Questions tagged [orbital-mechanics]

The application of ballistics and celestial mechanics to the practical problems concerning the motion of rockets and other spacecraft.

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3 votes
1 answer
52 views

Do solar flares have a noticeable effect on asteroid orbits?

I've read that in advanced trajectory calculations, sunlight is even taken into account. Does this also apply to transient events like solar flares?
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If 16 million kilometers were added to Earth's semi-major axis, what measurable effect would there be on Mars' orbit?

I have some education in astronomy, but nothing extensive in astrophysics. I can follow mathematical procedure with assistance. Procedural responses are most welcome!
3 votes
2 answers
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Could a planet theoretically have a stable orbit between Venus and Earth OR Earth and Mars

Take a planet, identical to Earth in size, mass, gravity, rotation, etc.(but without the moon). Could this planet theoretically maintain a stable orbit for many hundreds of millions of years orbiting ...
2 votes
1 answer
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How would the synodic period of Venus appear to change if both planets were moved 10 million additional miles away from the Sun?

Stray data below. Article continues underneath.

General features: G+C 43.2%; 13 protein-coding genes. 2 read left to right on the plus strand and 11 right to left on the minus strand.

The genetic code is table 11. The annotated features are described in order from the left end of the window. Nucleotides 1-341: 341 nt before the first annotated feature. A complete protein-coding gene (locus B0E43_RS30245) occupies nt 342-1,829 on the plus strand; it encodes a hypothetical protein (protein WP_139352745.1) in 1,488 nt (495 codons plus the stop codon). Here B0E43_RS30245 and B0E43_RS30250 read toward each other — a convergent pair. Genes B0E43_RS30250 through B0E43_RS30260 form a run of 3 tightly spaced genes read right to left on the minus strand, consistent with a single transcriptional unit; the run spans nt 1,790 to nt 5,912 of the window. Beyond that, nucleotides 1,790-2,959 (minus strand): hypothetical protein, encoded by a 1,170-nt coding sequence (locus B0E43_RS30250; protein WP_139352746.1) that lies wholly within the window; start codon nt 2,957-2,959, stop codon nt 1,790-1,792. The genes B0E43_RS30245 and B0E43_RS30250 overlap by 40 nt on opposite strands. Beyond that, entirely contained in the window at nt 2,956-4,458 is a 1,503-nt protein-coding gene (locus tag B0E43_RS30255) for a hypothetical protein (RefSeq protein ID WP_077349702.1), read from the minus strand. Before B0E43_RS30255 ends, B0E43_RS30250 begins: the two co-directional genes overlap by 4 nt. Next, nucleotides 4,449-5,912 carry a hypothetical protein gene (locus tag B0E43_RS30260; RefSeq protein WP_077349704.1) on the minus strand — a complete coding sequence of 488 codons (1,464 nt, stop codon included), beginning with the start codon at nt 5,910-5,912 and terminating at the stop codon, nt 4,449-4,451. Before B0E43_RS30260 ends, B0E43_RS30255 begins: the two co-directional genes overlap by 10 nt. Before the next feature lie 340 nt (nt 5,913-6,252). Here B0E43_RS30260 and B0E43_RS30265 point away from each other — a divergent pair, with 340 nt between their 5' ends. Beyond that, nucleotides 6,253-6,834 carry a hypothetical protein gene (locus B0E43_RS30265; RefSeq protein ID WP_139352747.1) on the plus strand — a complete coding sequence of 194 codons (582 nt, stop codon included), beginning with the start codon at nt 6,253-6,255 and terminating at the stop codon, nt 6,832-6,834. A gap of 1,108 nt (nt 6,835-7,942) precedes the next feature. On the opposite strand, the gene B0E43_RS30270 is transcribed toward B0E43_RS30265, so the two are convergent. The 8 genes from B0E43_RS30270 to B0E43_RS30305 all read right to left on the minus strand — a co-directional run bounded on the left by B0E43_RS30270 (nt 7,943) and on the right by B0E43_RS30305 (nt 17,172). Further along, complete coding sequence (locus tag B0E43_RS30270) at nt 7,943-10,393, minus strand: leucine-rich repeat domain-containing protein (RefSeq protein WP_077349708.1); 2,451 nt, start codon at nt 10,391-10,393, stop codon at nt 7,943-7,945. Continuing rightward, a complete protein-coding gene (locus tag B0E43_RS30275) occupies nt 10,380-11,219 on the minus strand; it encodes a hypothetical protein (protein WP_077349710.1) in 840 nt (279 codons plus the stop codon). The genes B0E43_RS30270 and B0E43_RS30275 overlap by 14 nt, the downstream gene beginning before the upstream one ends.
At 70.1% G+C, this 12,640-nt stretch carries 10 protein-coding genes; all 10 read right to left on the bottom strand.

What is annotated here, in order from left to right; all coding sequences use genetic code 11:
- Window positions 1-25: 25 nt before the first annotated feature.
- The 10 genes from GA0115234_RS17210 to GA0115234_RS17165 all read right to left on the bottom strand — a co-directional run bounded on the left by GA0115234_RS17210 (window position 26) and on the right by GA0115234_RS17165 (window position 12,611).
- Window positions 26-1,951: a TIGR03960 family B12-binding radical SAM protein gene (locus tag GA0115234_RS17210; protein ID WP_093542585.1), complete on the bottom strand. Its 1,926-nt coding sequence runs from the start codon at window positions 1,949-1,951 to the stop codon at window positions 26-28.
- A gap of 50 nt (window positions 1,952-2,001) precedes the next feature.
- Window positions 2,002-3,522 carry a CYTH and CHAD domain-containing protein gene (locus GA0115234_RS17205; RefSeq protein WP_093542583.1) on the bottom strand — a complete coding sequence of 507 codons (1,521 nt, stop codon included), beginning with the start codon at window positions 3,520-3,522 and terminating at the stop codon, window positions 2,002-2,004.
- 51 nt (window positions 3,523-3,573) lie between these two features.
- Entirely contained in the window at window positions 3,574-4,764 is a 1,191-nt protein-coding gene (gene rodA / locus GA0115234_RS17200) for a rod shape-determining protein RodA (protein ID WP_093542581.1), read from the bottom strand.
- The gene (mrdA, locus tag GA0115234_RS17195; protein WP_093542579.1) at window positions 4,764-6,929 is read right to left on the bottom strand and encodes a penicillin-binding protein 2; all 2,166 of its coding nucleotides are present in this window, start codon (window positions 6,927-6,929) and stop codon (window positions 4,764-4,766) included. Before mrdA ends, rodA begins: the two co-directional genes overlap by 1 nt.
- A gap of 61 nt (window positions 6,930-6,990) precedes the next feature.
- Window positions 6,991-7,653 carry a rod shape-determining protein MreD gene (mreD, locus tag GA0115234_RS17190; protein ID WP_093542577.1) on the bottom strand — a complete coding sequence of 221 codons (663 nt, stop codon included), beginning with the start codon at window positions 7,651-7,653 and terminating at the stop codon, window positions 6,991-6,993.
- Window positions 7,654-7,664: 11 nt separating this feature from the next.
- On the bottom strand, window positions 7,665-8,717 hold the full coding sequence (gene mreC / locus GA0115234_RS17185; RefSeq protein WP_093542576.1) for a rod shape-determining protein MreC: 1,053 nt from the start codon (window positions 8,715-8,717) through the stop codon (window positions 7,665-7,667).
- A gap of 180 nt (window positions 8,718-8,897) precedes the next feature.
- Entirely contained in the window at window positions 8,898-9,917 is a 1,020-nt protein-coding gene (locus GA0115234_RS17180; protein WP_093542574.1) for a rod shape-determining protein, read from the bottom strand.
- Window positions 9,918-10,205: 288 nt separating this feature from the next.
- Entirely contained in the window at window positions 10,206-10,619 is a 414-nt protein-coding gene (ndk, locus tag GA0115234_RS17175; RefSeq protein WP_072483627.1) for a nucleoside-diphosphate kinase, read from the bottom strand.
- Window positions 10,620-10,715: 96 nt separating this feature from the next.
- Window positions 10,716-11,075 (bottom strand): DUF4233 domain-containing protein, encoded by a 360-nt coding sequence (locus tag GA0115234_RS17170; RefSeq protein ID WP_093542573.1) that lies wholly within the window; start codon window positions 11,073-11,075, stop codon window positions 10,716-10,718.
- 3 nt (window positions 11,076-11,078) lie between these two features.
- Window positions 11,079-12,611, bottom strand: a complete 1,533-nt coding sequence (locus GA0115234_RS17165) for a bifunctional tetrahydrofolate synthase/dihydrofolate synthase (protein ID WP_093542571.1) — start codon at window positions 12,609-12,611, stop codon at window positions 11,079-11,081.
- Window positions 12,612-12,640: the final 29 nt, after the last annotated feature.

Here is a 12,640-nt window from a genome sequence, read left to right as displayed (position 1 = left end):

Let us say that Earth and Venus are both moved 10 million additional miles from the sun. How would the synodic period of Venus appear to change for an observer on Earth? If 584 days is Venus' current ...
2 votes
1 answer
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How can I calculate the luminosity and mass of a star only knowing it's peak wavelength and it's subtended angle?

For example if a certain star subtends an angle of 32 arcminutes at the Earth’s orbit and it's light has a peak wavelength of 500 nm, how can I find the luminosity and mass of that star?
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What are the orbital velocities of the other planets? For objects in a 'Low-Earth-Orbit' around planets other than Earth, e.g.?

I was pondering this question recently, but most sites I can find only mention the speeds/velocities of the planets around the Sun when I look for 'orbital velocities' of the planets. I tried ...